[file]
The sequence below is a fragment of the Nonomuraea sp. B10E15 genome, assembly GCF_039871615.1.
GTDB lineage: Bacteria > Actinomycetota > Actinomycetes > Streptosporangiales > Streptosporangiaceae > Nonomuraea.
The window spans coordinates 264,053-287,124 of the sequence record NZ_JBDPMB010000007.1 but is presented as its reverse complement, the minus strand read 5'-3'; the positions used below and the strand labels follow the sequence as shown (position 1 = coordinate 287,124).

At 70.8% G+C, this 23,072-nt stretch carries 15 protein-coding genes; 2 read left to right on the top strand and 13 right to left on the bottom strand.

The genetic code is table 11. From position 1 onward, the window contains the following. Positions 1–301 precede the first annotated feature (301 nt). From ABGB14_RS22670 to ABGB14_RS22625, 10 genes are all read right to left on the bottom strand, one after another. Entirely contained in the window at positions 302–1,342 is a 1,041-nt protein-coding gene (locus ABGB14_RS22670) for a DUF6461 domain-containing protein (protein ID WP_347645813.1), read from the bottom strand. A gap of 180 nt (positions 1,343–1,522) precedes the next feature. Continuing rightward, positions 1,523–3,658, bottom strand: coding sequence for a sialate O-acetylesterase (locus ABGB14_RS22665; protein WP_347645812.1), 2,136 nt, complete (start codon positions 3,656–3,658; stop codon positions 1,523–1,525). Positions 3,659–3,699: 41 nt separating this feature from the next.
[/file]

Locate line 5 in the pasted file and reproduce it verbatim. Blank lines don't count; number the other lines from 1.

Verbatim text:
The genetic code is table 11. From position 1 onward, the window contains the following. Positions 1–301 precede the first annotated feature (301 nt). From ABGB14_RS22670 to ABGB14_RS22625, 10 genes are all read right to left on the bottom strand, one after another. Entirely contained in the window at positions 302–1,342 is a 1,041-nt protein-coding gene (locus ABGB14_RS22670) for a DUF6461 domain-containing protein (protein ID WP_347645813.1), read from the bottom strand. A gap of 180 nt (positions 1,343–1,522) precedes the next feature. Continuing rightward, positions 1,523–3,658, bottom strand: coding sequence for a sialate O-acetylesterase (locus ABGB14_RS22665; protein WP_347645812.1), 2,136 nt, complete (start codon positions 3,656–3,658; stop codon positions 1,523–1,525). Positions 3,659–3,699: 41 nt separating this feature from the next.